3. Once home, you’ll want to put the growler in the freezer. (“Wait, did he just type that?!”) Yes, I did. You’ll only want to keep it in the freezer about 45-60 minutes tops (depending on how good your freezer works). The trick here is to get the beer cold enough to start forming ice crystals, but not freeze - THAT WOULD BE BADCAUTION, SCIENCE: Why are we doing this? A gas (CO2) stays suspended in liquid (beer) more stably the colder the liquid is. Thus, if you don’t want to lose carbonation, chill the beer as best you can. More science, liquid expands as it cools, so that’s why we need to be careful here.
    4. While you’re waiting for the ice crystals to form, fit one end of the tubing over the end of the bottle filler until it’s covered only about 1/2-inch. It should fit snugly. If it’s a tight fit, use a little StarSan to help.
    5. If you’re using gloves, don them now; spray them with StarSan. Sanitize your tube works completely by spraying inside and out. Make sure you depress the spring loaded end to let the StarSan run into it.
    6. Clean and sanitize your bottles and Oxycaps. It’s okay to have the caps sit in a dish with StarSan too. I also use a bottle drying tree, remembering to sanitize the tines first.
    7. RDWHAHB. Are the ice crystals formed yet? Good; time to do this thing!
    8. If you’re using gloves, don them again; spray them with StarSan. Double check the sanitization of your caps, bottles, and tube works (spray again if needed; I for one am very “OCD” about “beer clean” - Google it).
    9. Uncap your growler and dip the non-bottle filler end into the bottom of the growler.
    10. Now the next part is up to you starting the siphon. There are multiple ways to do this. Some prefer the sanitize-lips-and-tongue with-vodka way… just remember that the filler is spring loaded, so you’ll need to depress it while starting the siphon.
    11. As swiftly as you can, do the following: fill-cap-repeat. Do not fill-fill-fill as you’re going to lose that precious carbonation you’re trying to preserve. Remember, as the beer warms, CO2 comes out of suspension way more easily.
    12. Done? Great! RDWHAHB and clean everything for the next time. 
    Depending on the beer you’re trying to save, it will stay quite nicely in those bottles. I’ve had beer that I’ve kept for over 7 years taste quite lovely with the age allowed in them. Keep in mind that aging successfully typically works with naturally protected beers such as sours, high ABV, high IBU, and pasteurized (blech) beers.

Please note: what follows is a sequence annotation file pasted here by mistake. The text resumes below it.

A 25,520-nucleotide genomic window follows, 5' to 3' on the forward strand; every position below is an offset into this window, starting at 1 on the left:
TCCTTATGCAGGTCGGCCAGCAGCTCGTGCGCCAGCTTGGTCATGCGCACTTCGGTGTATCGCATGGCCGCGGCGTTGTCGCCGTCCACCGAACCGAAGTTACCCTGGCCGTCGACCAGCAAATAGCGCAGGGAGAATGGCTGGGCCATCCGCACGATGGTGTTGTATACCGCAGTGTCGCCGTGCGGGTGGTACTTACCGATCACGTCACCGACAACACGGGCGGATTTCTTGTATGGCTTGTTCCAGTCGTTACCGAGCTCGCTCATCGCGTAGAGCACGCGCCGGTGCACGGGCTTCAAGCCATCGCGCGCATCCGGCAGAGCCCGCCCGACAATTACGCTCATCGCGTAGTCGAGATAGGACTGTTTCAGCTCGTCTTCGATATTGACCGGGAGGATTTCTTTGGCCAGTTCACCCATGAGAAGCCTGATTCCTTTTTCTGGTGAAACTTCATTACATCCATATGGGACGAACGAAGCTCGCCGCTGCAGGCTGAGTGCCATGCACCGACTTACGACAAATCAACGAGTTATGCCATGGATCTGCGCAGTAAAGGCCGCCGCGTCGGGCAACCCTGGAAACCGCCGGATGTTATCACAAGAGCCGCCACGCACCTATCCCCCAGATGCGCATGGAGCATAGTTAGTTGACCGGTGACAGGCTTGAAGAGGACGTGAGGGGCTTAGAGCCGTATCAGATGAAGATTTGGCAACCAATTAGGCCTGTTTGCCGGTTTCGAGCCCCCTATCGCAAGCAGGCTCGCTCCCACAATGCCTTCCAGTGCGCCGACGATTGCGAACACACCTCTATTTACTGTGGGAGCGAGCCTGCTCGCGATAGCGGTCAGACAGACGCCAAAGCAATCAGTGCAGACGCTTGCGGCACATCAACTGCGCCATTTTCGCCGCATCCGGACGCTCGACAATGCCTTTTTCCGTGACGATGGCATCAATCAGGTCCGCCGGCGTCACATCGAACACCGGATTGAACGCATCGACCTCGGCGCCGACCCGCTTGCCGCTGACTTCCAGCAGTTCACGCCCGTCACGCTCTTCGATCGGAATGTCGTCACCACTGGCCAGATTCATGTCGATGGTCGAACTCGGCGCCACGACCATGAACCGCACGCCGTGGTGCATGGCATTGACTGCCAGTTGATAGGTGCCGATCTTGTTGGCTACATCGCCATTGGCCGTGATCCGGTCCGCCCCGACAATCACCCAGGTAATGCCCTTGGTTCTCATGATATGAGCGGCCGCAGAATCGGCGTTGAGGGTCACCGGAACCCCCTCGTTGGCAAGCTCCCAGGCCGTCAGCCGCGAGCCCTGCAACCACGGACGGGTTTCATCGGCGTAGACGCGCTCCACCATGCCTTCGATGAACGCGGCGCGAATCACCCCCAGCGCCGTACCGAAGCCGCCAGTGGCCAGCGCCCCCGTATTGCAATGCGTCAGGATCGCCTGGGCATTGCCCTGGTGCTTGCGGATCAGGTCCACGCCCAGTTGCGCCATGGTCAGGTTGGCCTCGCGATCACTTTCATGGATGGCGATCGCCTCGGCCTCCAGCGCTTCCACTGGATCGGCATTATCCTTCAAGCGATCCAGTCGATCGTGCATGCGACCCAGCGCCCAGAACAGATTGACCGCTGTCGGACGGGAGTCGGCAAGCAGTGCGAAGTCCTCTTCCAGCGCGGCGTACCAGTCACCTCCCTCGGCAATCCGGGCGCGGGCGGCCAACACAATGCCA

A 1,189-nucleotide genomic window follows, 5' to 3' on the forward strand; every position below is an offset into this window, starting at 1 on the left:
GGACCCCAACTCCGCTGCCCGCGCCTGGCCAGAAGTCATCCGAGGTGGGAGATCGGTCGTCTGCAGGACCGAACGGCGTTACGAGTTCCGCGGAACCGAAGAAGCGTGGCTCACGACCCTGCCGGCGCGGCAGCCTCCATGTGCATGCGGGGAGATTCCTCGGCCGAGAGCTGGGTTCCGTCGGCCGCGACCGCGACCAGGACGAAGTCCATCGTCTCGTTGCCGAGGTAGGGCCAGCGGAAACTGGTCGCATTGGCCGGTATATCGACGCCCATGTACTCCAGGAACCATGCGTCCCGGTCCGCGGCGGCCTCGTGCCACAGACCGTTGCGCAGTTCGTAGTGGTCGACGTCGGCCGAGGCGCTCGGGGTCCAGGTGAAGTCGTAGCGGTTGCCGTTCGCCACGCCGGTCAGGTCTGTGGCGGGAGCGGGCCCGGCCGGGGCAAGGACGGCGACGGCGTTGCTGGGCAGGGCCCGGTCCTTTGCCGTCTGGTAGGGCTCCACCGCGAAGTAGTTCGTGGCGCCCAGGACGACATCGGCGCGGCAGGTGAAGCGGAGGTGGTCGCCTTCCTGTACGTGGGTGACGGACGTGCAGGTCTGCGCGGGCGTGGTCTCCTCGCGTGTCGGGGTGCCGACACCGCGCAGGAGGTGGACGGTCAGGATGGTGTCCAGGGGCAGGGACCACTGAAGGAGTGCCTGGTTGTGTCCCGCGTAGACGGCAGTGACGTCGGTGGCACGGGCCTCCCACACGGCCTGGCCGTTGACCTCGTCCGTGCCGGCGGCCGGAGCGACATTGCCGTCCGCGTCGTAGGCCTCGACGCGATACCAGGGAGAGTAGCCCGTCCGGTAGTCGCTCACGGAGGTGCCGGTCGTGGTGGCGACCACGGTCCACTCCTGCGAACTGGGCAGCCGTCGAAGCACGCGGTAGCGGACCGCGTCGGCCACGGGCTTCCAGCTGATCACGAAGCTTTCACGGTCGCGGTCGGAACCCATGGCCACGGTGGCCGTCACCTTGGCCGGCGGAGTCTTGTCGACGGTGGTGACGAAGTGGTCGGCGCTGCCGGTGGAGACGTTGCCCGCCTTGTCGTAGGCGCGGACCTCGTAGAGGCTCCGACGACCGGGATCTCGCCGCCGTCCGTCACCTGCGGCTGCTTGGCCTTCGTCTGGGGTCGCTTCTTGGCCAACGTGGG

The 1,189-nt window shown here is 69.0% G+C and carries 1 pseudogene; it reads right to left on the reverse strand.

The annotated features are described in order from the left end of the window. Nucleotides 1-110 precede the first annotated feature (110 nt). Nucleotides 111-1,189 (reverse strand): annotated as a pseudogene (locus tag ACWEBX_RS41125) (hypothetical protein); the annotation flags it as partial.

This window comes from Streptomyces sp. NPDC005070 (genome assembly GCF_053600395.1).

• 03/10/2014 10:07 PM | Anonymous
    Festival of the Dark Arts
    by Lee Hedgmon

    February is Stout month and what better way to celebrate it than heading to Astoria and Fort George for the Festival of the Dark Arts. This year was my first time attending and I was not prepared for the sheer scale of this event. I took the Brewvana bus there with my partner and we were going to stay the night, which meant I had planned a day of epic tasting. It was not just amazing beers to taste, but also activities deemed “Dark” and medieval to enjoy. I’d heard that there was going to be a lot of fire. Considering the weather, I was ready to be impressed. 

    The festival touted the “largest selection of specialty stouts in Northwest” on their website and they solidly laid claim to that with 55 different stouts. I was particularly excited because I had a horse in that race, a cinnamon chocolate milk stout put in by Portland U-Brew and Pub and brewed by me. There were the usual participants of great stouts put forward by Boneyard, Firestone Walker, Stone Brewing, Bear Republic, Alesmith, and of course Fort George. With 55 beers to choose from, and only 8 hours to enjoy them, I had to narrow down my choices to not readily available and interesting sounding beers. 

    The festival utilized the full expanse of Fort George’s space. It seemed like every nook and cranny had either an attraction or was packed with bodies slowly sipping dark brews. I missed the opening procession of dancers and costumed folks, but as the afternoon wore on I saw them weaving in and out of crowds. The Captain Jack Sparrow was the highlight and he was constantly mobbed with people taking pictures with him. Due to weather conditions the two story building was jam-packed with bodies, as was the warehouse.